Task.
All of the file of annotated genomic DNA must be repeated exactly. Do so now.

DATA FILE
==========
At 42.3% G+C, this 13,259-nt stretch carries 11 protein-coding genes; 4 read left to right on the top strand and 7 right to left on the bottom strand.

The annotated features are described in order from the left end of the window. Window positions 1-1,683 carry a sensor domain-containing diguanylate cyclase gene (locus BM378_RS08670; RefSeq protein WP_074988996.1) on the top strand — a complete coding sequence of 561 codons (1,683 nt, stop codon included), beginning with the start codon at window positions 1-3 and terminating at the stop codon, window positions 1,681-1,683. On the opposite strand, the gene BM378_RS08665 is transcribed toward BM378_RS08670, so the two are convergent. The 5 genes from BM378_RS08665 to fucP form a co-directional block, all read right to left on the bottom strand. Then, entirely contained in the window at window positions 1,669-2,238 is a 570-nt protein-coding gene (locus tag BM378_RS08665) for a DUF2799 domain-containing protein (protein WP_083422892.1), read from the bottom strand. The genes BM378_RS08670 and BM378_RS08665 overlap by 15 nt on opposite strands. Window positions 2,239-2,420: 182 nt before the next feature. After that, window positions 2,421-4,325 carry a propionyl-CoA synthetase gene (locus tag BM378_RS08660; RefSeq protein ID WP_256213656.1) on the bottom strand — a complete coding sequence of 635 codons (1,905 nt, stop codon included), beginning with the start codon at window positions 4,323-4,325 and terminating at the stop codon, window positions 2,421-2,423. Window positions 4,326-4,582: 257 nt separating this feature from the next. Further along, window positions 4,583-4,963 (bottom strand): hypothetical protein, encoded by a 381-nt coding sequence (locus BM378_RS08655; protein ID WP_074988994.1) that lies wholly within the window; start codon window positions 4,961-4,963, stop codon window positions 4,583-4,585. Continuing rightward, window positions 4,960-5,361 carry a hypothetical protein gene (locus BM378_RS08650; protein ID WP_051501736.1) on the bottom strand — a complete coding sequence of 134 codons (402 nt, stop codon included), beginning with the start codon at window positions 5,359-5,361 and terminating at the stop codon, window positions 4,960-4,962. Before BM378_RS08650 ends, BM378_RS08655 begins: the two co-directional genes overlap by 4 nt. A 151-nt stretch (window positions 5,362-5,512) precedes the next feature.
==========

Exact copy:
At 42.3% G+C, this 13,259-nt stretch carries 11 protein-coding genes; 4 read left to right on the top strand and 7 right to left on the bottom strand.

The annotated features are described in order from the left end of the window. Window positions 1-1,683 carry a sensor domain-containing diguanylate cyclase gene (locus BM378_RS08670; RefSeq protein WP_074988996.1) on the top strand — a complete coding sequence of 561 codons (1,683 nt, stop codon included), beginning with the start codon at window positions 1-3 and terminating at the stop codon, window positions 1,681-1,683. On the opposite strand, the gene BM378_RS08665 is transcribed toward BM378_RS08670, so the two are convergent. The 5 genes from BM378_RS08665 to fucP form a co-directional block, all read right to left on the bottom strand. Then, entirely contained in the window at window positions 1,669-2,238 is a 570-nt protein-coding gene (locus tag BM378_RS08665) for a DUF2799 domain-containing protein (protein WP_083422892.1), read from the bottom strand. The genes BM378_RS08670 and BM378_RS08665 overlap by 15 nt on opposite strands. Window positions 2,239-2,420: 182 nt before the next feature. After that, window positions 2,421-4,325 carry a propionyl-CoA synthetase gene (locus tag BM378_RS08660; RefSeq protein ID WP_256213656.1) on the bottom strand — a complete coding sequence of 635 codons (1,905 nt, stop codon included), beginning with the start codon at window positions 4,323-4,325 and terminating at the stop codon, window positions 2,421-2,423. Window positions 4,326-4,582: 257 nt separating this feature from the next. Further along, window positions 4,583-4,963 (bottom strand): hypothetical protein, encoded by a 381-nt coding sequence (locus BM378_RS08655; protein ID WP_074988994.1) that lies wholly within the window; start codon window positions 4,961-4,963, stop codon window positions 4,583-4,585. Continuing rightward, window positions 4,960-5,361 carry a hypothetical protein gene (locus BM378_RS08650; protein ID WP_051501736.1) on the bottom strand — a complete coding sequence of 134 codons (402 nt, stop codon included), beginning with the start codon at window positions 5,359-5,361 and terminating at the stop codon, window positions 4,960-4,962. Before BM378_RS08650 ends, BM378_RS08655 begins: the two co-directional genes overlap by 4 nt. A 151-nt stretch (window positions 5,362-5,512) precedes the next feature.